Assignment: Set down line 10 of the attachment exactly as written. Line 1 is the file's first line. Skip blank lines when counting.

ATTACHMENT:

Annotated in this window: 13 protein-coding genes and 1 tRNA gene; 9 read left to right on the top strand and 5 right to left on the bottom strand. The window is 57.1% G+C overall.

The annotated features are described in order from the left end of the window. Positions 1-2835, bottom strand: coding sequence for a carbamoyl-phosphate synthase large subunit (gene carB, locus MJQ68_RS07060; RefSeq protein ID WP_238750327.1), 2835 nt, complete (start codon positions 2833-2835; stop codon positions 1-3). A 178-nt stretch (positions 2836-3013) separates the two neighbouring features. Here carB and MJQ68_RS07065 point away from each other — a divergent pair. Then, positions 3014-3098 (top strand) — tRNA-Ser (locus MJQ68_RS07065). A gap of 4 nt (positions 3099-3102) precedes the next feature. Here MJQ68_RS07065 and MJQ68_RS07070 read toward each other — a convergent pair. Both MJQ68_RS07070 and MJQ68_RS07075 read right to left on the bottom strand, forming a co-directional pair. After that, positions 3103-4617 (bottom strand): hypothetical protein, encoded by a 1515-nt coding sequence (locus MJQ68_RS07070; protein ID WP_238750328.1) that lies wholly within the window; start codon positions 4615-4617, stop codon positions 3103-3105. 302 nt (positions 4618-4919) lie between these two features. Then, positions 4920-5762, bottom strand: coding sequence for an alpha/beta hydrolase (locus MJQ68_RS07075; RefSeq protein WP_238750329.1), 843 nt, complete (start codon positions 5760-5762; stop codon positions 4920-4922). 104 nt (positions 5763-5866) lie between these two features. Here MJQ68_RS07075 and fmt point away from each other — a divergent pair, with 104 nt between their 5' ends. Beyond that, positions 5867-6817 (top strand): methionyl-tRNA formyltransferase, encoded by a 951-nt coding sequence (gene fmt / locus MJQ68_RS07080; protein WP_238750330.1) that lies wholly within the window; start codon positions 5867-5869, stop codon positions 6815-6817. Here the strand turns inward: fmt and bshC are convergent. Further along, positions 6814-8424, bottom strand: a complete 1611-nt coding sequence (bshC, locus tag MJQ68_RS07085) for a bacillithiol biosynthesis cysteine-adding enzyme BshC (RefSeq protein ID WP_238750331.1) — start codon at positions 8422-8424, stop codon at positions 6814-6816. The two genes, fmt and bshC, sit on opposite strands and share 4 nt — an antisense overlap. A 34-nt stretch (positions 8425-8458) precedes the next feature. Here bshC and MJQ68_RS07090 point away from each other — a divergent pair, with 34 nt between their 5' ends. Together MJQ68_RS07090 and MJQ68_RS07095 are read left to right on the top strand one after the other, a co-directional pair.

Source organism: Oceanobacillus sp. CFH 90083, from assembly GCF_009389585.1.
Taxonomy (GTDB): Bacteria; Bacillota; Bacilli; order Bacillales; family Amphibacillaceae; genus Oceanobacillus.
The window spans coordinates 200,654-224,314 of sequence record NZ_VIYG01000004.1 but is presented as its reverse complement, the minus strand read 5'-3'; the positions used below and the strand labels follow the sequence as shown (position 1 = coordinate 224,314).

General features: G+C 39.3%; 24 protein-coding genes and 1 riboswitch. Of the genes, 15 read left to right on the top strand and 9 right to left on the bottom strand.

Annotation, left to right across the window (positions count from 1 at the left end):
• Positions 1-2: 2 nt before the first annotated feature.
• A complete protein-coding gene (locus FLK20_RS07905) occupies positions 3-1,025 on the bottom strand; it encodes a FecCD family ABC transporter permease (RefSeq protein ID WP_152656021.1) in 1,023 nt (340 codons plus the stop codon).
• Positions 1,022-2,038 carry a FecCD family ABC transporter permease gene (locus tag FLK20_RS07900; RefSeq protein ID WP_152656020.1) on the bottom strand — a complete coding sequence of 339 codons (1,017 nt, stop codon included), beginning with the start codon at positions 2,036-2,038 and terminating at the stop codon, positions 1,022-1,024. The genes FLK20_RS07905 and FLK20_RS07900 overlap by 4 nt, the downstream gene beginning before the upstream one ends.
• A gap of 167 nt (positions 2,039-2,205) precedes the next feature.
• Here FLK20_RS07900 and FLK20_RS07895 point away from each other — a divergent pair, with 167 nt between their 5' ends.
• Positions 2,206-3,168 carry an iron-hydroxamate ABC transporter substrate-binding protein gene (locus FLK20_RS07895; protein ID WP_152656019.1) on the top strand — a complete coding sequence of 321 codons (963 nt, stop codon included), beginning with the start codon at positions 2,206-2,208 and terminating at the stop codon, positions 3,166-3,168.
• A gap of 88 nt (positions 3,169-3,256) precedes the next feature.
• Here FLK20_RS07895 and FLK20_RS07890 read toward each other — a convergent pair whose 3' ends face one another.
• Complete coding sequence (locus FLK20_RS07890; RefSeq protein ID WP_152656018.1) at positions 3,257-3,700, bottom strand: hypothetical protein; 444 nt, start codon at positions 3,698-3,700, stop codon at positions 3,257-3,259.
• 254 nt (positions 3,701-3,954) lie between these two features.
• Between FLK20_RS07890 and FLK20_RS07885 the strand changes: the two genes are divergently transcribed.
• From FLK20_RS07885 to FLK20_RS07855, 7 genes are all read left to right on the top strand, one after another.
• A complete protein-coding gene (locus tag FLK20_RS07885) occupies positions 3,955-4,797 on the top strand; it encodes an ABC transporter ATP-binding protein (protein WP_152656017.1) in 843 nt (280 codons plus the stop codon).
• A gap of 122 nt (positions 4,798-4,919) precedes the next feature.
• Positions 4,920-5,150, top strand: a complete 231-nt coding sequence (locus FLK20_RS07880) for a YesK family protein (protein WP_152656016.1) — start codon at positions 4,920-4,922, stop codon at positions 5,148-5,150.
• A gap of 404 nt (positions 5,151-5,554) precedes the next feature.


• Positions 1,022-2,038 carry a FecCD family ABC transporter permease gene (locus tag FLK20_RS07900; RefSeq protein ID WP_152656020.1) on the bottom strand — a complete coding sequence of 339 codons (1,017 nt, stop codon included), beginning with the start codon at positions 2,036-2,038 and terminating at the stop codon, positions 1,022-1,024. The genes FLK20_RS07905 and FLK20_RS07900 overlap by 4 nt, the downstream gene beginning before the upstream one ends.